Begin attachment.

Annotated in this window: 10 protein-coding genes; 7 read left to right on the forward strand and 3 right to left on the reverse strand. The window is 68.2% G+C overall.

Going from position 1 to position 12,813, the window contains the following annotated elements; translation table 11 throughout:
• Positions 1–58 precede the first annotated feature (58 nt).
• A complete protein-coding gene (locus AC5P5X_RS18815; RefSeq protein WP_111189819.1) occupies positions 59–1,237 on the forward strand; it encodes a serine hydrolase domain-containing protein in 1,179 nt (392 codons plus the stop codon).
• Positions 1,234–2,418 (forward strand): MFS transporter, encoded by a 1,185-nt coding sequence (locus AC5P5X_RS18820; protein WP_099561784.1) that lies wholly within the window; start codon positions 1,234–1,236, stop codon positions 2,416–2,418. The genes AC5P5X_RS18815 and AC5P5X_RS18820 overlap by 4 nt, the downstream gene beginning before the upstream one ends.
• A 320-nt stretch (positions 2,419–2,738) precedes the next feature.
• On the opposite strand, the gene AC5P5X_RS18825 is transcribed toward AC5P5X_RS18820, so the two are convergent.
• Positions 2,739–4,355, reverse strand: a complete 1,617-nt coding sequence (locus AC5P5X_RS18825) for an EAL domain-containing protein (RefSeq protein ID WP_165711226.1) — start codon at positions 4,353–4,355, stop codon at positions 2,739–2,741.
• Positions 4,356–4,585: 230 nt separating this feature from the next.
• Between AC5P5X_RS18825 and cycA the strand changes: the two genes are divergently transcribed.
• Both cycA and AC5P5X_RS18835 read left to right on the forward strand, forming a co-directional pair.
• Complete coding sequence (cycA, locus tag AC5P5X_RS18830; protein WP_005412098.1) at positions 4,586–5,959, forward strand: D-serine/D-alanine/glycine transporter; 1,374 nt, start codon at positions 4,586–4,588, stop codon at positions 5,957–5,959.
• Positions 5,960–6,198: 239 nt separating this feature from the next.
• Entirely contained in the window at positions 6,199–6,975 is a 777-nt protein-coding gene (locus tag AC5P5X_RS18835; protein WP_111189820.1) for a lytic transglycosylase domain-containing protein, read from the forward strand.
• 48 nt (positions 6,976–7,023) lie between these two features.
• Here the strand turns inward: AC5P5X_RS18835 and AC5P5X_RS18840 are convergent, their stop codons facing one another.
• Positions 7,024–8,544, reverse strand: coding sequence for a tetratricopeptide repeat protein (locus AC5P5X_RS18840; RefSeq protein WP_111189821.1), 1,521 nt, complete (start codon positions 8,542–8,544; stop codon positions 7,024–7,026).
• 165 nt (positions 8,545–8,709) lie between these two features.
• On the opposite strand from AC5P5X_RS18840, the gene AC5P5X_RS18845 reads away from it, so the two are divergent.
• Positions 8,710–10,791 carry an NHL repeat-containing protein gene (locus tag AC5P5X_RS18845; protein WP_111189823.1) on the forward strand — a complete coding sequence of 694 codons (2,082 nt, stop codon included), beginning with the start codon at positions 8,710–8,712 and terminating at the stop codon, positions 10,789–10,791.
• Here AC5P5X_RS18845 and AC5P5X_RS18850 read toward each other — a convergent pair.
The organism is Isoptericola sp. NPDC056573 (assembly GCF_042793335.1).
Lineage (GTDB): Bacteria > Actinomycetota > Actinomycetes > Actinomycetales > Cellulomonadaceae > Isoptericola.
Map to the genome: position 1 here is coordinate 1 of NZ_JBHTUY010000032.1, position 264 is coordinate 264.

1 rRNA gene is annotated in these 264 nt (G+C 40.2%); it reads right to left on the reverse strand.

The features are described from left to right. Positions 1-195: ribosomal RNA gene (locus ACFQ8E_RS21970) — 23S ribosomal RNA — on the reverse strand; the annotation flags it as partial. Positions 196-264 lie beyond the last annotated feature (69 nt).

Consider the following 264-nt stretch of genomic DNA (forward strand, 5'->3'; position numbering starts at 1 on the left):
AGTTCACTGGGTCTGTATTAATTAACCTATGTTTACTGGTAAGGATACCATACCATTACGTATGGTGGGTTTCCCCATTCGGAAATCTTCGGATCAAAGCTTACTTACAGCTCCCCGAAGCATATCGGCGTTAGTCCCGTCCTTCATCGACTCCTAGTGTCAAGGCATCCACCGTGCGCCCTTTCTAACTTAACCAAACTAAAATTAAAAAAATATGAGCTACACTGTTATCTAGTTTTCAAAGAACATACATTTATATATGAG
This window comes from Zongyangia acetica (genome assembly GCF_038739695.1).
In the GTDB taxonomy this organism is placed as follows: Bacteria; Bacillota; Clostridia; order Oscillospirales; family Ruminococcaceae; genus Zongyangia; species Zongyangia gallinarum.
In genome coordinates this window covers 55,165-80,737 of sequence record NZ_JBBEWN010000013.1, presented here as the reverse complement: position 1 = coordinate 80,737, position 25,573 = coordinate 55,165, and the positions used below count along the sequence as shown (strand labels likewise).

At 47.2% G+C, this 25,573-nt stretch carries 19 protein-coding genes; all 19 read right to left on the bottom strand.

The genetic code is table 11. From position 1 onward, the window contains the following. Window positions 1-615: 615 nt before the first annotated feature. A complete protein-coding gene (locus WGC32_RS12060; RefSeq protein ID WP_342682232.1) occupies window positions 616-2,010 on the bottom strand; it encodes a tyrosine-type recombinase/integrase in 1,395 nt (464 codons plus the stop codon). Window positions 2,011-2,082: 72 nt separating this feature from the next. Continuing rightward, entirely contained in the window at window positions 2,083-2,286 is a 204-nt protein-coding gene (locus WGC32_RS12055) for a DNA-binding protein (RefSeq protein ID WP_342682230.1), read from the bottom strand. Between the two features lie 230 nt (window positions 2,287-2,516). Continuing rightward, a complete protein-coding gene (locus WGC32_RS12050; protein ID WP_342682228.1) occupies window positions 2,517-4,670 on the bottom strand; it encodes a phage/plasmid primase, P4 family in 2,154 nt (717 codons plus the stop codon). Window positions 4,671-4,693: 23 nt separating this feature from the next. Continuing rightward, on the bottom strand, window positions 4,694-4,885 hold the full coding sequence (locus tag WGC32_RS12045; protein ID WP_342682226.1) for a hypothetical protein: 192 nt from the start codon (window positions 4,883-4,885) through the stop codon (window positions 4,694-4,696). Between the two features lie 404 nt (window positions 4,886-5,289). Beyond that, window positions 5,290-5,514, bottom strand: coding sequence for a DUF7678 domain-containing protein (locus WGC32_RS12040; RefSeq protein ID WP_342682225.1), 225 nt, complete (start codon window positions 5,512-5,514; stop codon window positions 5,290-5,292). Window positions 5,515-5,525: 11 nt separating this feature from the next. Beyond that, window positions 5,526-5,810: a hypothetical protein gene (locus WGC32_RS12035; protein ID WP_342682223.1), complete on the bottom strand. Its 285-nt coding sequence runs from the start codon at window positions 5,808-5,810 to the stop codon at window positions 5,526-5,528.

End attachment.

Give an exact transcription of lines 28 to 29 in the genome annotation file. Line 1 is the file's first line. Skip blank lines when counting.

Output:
AGTTCACTGGGTCTGTATTAATTAACCTATGTTTACTGGTAAGGATACCATACCATTACGTATGGTGGGTTTCCCCATTCGGAAATCTTCGGATCAAAGCTTACTTACAGCTCCCCGAAGCATATCGGCGTTAGTCCCGTCCTTCATCGACTCCTAGTGTCAAGGCATCCACCGTGCGCCCTTTCTAACTTAACCAAACTAAAATTAAAAAAATATGAGCTACACTGTTATCTAGTTTTCAAAGAACATACATTTATATATGAG
This window comes from Zongyangia acetica (genome assembly GCF_038739695.1).